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Can someone please explain how to complete the square? Is there a specific formula you have to put the given equation in, or something? Every time I search how to complete the square each equation seems to employ a different method and it just confuses me. I'm not even understanding the concept at all. Can someone please help me? It feels like one of those things which I'll never be able to understand.

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  • $\begingroup$ ELI5? What does that mean? $\endgroup$ – Umberto Jan 17 '14 at 13:23
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Suppose you have a quadratic expression $ax^2+bx+c$ with $a\ne 0$.

$ax^2+bx+c$

$=a(x^2+\frac{b}{a}x)+c$

$=a(x^2+\frac{b}{a}x+\frac{b^2}{4a^2})-\frac{b^2}{4a}+c$

$=a(x+\frac{b}{2a})^2-\frac{b^2}{4a}+c$

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  • $\begingroup$ Wait so we just add (b/2)^2 to both sides? $\endgroup$ – Michalo Jan 17 '14 at 11:06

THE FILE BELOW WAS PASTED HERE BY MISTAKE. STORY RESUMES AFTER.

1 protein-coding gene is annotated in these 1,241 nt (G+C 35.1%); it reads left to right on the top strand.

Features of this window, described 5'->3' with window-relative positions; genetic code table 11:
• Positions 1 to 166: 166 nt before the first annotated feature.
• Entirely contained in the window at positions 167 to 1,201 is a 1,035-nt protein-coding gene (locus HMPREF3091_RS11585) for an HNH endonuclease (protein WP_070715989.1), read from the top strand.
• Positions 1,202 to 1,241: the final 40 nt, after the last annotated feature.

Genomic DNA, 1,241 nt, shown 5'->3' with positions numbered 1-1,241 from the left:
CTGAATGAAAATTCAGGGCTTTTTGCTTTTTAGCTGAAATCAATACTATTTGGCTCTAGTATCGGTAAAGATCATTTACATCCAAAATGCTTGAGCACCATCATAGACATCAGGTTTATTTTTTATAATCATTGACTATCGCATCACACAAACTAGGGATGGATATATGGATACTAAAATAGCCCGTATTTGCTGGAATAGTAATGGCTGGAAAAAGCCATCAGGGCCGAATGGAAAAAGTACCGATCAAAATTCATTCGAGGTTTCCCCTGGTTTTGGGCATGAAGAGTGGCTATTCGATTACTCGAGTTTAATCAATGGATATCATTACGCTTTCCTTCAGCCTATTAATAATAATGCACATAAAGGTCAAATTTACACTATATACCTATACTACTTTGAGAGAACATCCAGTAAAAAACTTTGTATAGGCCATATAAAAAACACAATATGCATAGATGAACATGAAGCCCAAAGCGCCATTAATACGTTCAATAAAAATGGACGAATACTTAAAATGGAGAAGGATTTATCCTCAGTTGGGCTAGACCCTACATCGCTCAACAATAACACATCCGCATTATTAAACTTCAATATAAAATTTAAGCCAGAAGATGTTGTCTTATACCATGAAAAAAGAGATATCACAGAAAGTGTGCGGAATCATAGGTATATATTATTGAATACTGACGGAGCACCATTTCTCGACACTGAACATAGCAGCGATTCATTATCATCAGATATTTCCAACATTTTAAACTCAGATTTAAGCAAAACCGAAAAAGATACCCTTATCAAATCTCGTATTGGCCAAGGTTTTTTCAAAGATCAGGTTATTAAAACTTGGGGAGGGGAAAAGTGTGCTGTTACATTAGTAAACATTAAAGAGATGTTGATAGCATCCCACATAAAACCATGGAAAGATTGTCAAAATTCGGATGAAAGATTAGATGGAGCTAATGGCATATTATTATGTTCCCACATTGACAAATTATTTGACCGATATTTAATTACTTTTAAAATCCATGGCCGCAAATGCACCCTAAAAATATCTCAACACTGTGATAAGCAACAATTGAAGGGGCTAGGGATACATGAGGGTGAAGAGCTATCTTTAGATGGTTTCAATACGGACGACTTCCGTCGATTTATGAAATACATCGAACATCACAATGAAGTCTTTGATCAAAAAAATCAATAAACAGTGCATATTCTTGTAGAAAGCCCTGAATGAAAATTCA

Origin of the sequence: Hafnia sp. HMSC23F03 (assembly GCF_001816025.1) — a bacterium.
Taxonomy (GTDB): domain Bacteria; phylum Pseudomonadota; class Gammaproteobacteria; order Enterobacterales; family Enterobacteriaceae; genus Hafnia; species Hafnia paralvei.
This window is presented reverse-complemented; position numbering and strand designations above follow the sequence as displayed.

• $\begingroup$ Here's how you can re-discover (in case you forget) that your add $\left(\frac{b}{2}\right)^2$ to both sides: You want the result to have the form $(x+R)^2$ for some number $R.$ Now look at the expanded form of $(x+R)^2$ (square first term, multiply the terms and double the result, square second term), which is $x^2 + 2Rx + R^2.$ Notice that the constant term, which is $R^2,$ is the square of half the coefficient of $x.$ That is, you can get $R^2$ from $2R$ (the coefficient of $x$) by taking half of $2R$ and then squaring the result. $\endgroup$ – Dave L. Renfro Jan 17 '14 at 14:55
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A slightly different view, without dividing by $a$, but multiplying by $4a$, so the degree two term is easily a square and we also get the degree one term in good form to be twice a product: \begin{gather} ax^2+bx+c=0\\[2ex] 4a^2x^2+4abx+4ac=0\\[2ex] 4a^2x^2+4abx+b^2-b^2+4ac=0\\[2ex] (2ax+b)^2=b^2-4ac \end{gather}

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  • $\begingroup$ An $x^2$ missing in the second and third lines. $\endgroup$ – bubba Jan 17 '14 at 12:28
  • $\begingroup$ @bubba Thanks, fixed. $\endgroup$ – egreg Jan 17 '14 at 13:20

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